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The home for VPR's coverage of health and health industry issues affecting the state of Vermont.

Luskin: Glamorous Recovery

Last winter, Governor Shumlin took a good first step in reframing the issue of drug addiction by defining it as a public health crisis rather than simply as a problem of crime. Since illnesses can be treated, it follows that treatment should be more effective than incarceration and in the past year, Vermont has made great strides in creating a number of proactive strategies.
One example is Chittenden County’s Rapid Intervention Community Court. A collaboration between the criminal justice system, social service agencies, and the local community; it’s yielding creative, non-traditional solutions to drug-related crimes. Offering treatment instead of punishment as one of the solutions not only promotes better allocation of tax dollars and improved public safety; it also holds out the promise of saving lives.
 
Chittenden’s success has inspired other counties to create similar programs, but there’s still more we can do to address Vermont’s drug problem, especially at the community level.

At a Circle of Understanding I recently attended in observance of International Restorative Justice Week, I heard some extraordinary ideas from ordinary citizens about how we might prevent addiction in the first place. They ranged from fostering spiritual satisfaction through meditation to tempering the vitriol that sometimes passes for political discourse. It was generally agreed that education is a key to prevention, and support is a key to successful recovery.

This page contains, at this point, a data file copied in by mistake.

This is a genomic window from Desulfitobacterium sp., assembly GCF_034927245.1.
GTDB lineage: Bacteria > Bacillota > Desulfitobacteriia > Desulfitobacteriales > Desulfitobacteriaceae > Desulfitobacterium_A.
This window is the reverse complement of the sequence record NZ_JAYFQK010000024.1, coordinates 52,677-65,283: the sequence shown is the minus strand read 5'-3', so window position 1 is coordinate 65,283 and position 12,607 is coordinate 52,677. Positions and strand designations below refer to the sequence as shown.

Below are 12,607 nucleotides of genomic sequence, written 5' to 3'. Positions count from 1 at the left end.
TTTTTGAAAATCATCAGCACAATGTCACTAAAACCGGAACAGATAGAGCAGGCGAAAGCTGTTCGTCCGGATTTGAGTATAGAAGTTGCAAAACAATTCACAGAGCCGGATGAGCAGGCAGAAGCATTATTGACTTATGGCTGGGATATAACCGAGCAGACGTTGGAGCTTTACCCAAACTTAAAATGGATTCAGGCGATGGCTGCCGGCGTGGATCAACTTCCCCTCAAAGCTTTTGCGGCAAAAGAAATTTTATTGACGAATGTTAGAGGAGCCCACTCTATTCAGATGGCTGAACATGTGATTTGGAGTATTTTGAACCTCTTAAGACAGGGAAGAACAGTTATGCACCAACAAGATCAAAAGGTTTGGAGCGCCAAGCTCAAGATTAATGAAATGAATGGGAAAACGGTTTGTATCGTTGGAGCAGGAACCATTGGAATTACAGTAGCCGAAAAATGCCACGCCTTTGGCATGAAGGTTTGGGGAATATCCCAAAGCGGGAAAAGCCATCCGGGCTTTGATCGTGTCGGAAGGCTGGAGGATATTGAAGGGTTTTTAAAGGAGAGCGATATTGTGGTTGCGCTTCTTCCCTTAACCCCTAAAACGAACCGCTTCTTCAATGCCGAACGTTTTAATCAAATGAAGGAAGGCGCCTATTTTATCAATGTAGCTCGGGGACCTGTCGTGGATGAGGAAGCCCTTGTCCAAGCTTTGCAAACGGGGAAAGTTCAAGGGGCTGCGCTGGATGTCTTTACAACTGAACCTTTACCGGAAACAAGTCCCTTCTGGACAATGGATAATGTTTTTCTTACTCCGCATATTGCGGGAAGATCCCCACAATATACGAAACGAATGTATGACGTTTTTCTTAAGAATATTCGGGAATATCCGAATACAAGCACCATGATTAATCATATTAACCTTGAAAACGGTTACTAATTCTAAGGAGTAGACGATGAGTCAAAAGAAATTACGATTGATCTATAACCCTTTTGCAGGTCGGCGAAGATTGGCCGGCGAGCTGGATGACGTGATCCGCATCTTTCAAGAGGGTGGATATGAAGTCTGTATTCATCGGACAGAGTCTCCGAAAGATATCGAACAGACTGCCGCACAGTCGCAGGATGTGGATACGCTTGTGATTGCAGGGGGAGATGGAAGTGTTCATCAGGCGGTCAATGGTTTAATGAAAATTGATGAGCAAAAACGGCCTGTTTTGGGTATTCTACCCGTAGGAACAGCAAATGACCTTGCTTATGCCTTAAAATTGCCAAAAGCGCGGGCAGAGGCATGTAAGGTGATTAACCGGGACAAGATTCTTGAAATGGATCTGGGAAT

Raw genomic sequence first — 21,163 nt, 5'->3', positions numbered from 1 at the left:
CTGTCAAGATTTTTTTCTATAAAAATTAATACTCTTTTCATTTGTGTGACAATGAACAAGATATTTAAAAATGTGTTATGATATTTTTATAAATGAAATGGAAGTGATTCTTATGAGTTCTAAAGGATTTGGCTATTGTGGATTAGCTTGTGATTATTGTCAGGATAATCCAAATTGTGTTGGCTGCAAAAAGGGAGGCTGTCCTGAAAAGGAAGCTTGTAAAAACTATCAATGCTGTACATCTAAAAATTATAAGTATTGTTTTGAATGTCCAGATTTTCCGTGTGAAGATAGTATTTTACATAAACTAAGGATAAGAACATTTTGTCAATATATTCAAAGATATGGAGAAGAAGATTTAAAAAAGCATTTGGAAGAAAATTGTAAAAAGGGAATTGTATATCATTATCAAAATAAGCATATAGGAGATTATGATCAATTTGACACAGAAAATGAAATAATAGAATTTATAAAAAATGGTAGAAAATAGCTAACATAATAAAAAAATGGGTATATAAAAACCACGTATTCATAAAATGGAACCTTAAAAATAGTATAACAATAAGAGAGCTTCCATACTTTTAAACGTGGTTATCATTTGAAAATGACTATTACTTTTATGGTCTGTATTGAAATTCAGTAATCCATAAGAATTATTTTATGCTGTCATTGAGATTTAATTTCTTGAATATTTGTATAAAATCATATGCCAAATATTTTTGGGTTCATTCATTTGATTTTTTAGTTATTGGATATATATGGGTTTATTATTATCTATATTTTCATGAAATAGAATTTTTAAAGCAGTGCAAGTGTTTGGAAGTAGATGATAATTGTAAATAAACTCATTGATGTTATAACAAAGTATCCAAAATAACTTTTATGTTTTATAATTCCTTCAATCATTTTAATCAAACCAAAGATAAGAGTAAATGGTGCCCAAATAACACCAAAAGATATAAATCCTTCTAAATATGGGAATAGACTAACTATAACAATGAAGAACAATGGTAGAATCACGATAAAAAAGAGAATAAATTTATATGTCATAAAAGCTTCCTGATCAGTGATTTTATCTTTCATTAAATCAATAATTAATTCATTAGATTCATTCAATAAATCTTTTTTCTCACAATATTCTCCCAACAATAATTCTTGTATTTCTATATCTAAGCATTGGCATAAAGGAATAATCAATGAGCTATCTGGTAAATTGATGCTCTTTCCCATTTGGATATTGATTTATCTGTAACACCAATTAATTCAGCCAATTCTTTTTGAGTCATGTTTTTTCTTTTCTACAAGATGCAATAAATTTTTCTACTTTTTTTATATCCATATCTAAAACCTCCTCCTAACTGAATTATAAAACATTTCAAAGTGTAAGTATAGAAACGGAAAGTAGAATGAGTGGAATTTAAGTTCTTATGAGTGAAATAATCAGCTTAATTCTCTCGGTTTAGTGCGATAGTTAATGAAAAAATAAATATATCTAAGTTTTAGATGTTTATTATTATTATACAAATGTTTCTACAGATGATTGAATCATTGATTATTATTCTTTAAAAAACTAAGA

The suggestion I liked best was to create an all-out public relations campaign glamorizing recovery.

Currently, drug use is glamorized, especially when a celebrity overdoses, resulting in a spectacular media event. But if recovery were given the same public visibility, it might acquire the same cachet drug culture currently holds.

We’ve seen such behavior-changing campaigns succeed in the past. Before Lady Bird Johnson made America beautiful, littering was the norm. Cigarettes were once ubiquitous – and sexy. Seat belts were once a rarity and the idea of a Designated Driver was practically unheard of.
 
None of these campaigns were one hundred percent successful, but they still changed behavior on a large scale.
 
Sure, some people will continue to self-medicate to dull unspeakable pain. But by making recovery glamorous, we’d be supporting those who are freeing themselves from addiction, which is no easy task. Perhaps by glamorizing recovery, we could create a culture of achievement rather than one of shame.